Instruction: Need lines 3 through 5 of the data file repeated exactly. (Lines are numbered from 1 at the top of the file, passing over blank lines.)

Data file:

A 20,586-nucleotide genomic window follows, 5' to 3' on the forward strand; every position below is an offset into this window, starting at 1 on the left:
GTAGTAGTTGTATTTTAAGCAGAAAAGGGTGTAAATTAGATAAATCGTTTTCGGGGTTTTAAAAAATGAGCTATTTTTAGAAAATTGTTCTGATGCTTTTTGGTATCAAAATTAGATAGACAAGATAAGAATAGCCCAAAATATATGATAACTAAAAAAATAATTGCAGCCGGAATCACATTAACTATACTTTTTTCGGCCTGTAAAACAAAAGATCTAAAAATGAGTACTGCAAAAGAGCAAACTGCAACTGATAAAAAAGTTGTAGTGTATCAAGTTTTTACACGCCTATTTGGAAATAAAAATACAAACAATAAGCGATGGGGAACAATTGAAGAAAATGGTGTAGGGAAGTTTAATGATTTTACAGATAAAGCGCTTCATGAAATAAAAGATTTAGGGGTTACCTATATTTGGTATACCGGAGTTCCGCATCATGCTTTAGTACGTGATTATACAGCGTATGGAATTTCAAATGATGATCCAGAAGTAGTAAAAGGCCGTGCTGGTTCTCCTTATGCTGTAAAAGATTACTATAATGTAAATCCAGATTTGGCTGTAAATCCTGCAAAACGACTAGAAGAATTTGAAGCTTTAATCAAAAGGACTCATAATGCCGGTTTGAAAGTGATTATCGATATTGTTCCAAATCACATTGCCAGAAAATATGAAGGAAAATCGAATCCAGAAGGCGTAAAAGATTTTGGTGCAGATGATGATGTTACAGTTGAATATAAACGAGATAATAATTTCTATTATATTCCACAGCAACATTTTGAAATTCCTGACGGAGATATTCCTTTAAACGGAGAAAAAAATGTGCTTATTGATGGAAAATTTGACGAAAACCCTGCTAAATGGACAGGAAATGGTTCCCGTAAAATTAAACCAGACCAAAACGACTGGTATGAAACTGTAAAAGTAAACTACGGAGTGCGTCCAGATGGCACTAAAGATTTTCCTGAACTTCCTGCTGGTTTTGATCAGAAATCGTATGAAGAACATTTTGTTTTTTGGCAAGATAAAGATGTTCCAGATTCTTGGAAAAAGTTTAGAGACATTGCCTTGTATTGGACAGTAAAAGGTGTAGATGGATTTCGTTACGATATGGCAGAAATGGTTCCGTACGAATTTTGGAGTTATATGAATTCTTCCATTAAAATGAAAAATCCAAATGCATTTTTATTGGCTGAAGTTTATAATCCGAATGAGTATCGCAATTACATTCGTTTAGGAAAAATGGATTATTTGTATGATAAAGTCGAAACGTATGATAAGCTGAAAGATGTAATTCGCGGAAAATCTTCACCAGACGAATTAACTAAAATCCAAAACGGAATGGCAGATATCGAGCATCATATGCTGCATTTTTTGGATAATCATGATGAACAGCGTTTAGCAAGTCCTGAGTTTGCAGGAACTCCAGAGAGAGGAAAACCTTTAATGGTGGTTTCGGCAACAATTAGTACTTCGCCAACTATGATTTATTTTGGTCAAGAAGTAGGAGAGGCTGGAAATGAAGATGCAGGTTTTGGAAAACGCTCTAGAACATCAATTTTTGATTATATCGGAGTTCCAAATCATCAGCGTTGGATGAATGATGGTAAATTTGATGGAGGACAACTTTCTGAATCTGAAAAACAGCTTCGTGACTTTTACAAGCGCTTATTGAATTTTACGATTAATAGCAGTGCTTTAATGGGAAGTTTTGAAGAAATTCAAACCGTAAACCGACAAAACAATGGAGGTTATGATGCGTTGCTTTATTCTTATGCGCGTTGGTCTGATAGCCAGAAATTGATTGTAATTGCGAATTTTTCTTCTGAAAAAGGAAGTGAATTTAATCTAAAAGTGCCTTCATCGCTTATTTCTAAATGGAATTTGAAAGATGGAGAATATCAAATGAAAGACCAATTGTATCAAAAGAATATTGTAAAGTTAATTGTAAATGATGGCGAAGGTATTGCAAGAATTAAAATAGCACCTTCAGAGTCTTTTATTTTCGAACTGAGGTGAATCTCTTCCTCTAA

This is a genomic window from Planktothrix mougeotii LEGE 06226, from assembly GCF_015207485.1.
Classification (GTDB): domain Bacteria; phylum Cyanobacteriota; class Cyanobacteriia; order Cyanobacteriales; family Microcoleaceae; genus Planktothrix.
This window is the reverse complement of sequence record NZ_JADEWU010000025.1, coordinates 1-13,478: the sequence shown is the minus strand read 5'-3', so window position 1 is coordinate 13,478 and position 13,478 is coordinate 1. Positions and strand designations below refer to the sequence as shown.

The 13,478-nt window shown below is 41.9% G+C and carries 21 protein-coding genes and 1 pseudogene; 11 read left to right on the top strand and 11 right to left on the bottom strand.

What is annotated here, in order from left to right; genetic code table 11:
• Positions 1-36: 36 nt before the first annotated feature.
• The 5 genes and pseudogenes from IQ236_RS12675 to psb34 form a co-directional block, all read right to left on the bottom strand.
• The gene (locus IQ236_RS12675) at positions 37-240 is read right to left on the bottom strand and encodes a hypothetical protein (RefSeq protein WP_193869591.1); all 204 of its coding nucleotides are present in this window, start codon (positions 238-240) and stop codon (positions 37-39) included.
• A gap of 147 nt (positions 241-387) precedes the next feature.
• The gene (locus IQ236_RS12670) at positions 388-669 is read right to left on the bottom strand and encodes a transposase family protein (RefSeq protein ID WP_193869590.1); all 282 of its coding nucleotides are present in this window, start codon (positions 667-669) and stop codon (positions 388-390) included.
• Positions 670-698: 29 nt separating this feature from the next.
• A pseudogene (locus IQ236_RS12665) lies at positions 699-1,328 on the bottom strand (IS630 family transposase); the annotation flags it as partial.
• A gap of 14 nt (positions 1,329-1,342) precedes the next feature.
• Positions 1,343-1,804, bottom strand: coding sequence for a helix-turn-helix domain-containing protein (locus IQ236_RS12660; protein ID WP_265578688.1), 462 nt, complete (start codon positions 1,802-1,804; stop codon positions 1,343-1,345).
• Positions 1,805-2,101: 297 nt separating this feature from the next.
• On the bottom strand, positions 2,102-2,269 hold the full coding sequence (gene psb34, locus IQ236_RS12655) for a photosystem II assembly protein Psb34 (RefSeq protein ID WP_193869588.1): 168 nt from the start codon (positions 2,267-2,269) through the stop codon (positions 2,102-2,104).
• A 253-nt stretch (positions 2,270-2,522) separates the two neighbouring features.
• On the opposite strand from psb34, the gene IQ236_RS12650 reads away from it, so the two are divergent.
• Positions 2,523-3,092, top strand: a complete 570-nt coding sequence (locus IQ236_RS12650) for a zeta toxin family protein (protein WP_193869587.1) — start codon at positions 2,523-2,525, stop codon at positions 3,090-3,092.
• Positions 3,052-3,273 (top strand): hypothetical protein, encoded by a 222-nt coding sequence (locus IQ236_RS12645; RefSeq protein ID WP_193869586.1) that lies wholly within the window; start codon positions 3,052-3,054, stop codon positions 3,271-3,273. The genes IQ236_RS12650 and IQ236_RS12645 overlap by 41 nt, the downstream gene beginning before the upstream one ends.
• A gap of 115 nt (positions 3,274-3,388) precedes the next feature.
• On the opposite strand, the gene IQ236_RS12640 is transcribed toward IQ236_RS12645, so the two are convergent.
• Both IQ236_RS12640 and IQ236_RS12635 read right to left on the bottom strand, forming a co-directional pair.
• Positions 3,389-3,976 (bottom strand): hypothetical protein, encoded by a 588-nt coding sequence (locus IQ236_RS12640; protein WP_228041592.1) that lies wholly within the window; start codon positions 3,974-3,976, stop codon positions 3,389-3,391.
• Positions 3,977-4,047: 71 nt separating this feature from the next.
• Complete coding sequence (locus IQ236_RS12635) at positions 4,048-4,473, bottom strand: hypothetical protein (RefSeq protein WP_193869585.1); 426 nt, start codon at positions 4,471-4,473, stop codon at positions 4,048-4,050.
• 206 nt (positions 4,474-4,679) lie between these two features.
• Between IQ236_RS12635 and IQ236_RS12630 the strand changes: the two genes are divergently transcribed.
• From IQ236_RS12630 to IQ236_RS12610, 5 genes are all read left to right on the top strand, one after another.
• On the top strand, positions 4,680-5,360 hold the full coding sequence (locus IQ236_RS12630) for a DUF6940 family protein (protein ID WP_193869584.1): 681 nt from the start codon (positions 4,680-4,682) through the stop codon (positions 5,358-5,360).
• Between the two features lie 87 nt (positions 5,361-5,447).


This is a genomic window from Planktothrix mougeotii LEGE 06226, from assembly GCF_015207485.1.
Classification (GTDB): domain Bacteria; phylum Cyanobacteriota; class Cyanobacteriia; order Cyanobacteriales; family Microcoleaceae; genus Planktothrix.
This window is the reverse complement of sequence record NZ_JADEWU010000025.1, coordinates 1-13,478: the sequence shown is the minus strand read 5'-3', so window position 1 is coordinate 13,478 and position 13,478 is coordinate 1. Positions and strand designations below refer to the sequence as shown.